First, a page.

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Fri, May 29

Virus testing still an issue in Mohave County

Hildy Angius (Miner file photo)

Hildy Angius (Miner file photo)

KINGMAN – A lack of testing capability again prompted a robust exchange between the Mohave County Board of Supervisors and the county’s Department of Public Health – director Denise Burley, epidemiologist Anna Scherzer and temporary epidemiologist Mary Schumacher – that took place on Thursday, May 21.

District 3 Supervisor Buster Johnson asked about testing capacity at local hospitals and prospects for more “testing blitz” events.

Burley said she doesn’t know about any upcoming events. She said she followed up with Sonora Quest, the organizer of previous events, and the lab doesn’t have any scheduled events for Mohave County.

“The hospitals have the testing supplies that they need for their staff, like those who test the first responders, for their admits and for their surgeries,” Burley said. “But there are no plans to move forward with the community-level testing.”

While tests to see if an individual has the virus aren’t available to all, Kingman Regional Medical Center is offering the public free antibody tests, which determine if the individual previously had the virus, at krmc.zipnosis.com.

District 2 Supervisor Hildy Angius asked what the current policy to test health care workers is. “Are health care workers being tested automatically or is it up to the hospitals,” she asked. Burley was not able to answer.

Angius asked why probable COVID-19 deaths are not being tested, especially when testing blitz events allow people to get tested “for the sake of getting tested.”

Burley said the test supply chain is limited for the hospitals. “They continue to struggle to find those testing supplies,” Burley said.

“Do we help them with that,” Angius asked.

“When we can, but we are also on a limited basis,” Burley said.

Johnson again mentioned people that had been sent away “by the hundreds” from the hospitals and told to self-quarantine and were not tested. That skews Mohave County’s statistics, Johnson said, just like the results of the testing blitz events that were conducted without any standards, symptoms or no symptoms.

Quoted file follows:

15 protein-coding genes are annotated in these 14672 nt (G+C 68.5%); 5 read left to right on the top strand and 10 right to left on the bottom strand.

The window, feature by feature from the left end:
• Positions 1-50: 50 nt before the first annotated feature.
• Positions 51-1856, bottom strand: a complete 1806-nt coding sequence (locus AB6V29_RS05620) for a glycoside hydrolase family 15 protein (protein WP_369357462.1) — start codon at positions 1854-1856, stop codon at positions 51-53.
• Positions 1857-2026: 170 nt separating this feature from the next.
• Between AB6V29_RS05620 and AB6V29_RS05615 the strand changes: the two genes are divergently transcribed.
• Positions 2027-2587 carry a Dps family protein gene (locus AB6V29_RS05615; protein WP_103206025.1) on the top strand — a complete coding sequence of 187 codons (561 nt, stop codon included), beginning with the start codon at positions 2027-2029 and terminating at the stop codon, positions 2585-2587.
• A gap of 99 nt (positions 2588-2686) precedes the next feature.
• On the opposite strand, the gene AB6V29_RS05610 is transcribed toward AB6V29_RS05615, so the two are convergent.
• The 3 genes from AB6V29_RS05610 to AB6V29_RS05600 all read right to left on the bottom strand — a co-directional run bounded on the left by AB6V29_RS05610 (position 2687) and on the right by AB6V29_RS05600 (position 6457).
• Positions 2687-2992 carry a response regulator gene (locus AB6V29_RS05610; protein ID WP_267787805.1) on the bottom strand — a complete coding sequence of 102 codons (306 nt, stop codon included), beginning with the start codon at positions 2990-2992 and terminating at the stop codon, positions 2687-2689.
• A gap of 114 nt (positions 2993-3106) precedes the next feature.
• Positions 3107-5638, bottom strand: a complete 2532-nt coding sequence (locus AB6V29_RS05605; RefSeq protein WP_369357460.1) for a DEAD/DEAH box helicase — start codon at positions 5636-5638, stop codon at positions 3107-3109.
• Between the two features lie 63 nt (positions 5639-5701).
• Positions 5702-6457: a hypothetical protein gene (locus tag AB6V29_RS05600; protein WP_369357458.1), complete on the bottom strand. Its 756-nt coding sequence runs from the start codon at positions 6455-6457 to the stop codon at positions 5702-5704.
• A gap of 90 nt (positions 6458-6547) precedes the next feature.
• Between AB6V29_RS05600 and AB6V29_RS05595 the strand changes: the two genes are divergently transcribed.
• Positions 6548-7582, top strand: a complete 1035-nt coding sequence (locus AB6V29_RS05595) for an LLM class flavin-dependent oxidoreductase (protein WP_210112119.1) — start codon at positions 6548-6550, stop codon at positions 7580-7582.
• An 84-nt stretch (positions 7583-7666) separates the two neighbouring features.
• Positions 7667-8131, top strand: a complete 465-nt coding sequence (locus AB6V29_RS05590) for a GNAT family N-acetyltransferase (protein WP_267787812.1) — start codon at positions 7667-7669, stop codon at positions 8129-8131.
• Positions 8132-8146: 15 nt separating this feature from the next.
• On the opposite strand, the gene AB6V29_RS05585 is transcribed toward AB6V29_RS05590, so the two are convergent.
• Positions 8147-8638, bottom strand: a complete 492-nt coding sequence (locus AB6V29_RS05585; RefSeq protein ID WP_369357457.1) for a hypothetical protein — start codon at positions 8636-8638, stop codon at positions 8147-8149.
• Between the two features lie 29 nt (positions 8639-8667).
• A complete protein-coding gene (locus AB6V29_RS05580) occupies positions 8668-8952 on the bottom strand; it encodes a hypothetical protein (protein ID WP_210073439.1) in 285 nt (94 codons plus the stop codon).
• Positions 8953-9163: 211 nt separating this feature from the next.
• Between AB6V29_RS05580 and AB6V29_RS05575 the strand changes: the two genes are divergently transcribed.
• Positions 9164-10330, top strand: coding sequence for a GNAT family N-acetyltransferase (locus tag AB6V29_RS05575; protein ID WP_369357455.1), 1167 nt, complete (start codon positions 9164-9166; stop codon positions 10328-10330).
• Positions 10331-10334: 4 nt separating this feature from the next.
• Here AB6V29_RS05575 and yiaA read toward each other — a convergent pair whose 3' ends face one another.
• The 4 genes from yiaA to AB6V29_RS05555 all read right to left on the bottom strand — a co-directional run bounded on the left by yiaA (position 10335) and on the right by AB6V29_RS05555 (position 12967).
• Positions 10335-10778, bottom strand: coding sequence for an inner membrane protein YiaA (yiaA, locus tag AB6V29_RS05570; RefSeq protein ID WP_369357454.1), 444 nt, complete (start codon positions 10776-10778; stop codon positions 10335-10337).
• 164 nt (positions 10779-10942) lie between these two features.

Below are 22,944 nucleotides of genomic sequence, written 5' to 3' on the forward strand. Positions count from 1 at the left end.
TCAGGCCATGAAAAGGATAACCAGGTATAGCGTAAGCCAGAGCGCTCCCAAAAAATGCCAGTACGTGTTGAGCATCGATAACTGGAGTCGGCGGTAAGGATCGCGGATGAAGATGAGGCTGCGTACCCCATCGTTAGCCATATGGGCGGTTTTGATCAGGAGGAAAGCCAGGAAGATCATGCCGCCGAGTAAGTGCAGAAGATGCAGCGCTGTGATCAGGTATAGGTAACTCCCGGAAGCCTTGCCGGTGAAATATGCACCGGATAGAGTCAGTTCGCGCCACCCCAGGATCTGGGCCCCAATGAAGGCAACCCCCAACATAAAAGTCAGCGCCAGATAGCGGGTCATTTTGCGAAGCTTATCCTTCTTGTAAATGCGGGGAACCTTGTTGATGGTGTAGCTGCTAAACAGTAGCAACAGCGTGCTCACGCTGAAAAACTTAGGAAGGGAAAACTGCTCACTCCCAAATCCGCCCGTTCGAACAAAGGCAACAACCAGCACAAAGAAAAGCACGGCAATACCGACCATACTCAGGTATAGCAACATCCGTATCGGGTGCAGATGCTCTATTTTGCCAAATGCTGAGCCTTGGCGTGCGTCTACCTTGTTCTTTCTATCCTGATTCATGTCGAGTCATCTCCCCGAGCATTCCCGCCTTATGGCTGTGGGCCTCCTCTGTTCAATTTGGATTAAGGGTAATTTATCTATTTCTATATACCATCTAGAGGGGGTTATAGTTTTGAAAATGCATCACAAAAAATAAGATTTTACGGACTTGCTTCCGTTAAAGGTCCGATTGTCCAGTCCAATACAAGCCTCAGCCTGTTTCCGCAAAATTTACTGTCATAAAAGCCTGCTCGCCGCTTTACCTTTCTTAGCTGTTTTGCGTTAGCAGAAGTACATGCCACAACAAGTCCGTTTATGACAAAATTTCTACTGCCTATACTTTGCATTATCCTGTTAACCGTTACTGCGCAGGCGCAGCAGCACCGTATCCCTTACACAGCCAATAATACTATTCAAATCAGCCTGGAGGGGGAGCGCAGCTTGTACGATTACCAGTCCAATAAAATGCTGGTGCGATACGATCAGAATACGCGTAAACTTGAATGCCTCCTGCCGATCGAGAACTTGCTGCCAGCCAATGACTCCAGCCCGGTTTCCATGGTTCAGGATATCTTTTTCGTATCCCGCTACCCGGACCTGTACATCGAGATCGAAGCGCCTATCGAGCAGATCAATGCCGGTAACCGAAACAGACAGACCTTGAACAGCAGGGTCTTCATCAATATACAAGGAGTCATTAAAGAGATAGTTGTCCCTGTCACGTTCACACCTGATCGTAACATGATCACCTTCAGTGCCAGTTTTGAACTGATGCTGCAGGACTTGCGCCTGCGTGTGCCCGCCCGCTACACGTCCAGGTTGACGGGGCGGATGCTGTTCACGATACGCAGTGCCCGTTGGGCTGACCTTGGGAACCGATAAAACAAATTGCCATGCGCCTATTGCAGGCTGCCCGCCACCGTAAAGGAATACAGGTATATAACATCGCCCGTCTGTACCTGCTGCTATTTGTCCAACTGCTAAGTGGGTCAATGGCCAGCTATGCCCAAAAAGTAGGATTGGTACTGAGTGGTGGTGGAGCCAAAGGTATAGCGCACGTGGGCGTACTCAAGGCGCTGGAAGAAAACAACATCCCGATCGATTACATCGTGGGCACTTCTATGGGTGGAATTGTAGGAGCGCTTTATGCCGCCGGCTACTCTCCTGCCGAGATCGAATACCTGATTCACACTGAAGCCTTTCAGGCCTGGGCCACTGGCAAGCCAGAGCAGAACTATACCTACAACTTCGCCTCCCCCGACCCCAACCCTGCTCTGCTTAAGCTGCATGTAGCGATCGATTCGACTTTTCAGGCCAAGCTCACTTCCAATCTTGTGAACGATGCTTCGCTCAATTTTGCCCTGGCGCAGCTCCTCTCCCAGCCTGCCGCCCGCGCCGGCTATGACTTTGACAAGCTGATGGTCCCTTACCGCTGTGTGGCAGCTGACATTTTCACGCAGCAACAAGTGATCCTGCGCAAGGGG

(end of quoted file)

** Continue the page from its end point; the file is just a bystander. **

But Burley defended the statewide testing blitz. “It provided a snap shot in time,” she said.

Johnson said test supply shortages in hospitals bother him, and in the context of testing blitz events, it seems that testing supplies don’t go where they’re needed most.

“Hospitals are expecting testing shortages because they test everyone before their elective surgeries,” Johnson said. “They are hoarding those tests. Now we are going to see even more people being sent home to self-quarantine without being tested.”

Burley said Johnson has a point and the hospitals have testing supplies for their internal needs only. She said in terms of her department, they use the rapid test machine and some additional testing kits that arrived to test in long-term care facilities exclusively.

Johnson noted the rapid tests are being questioned now because of a high number of false negatives. Burley said negative cases are being tested again via the Arizona Department of Health Services.

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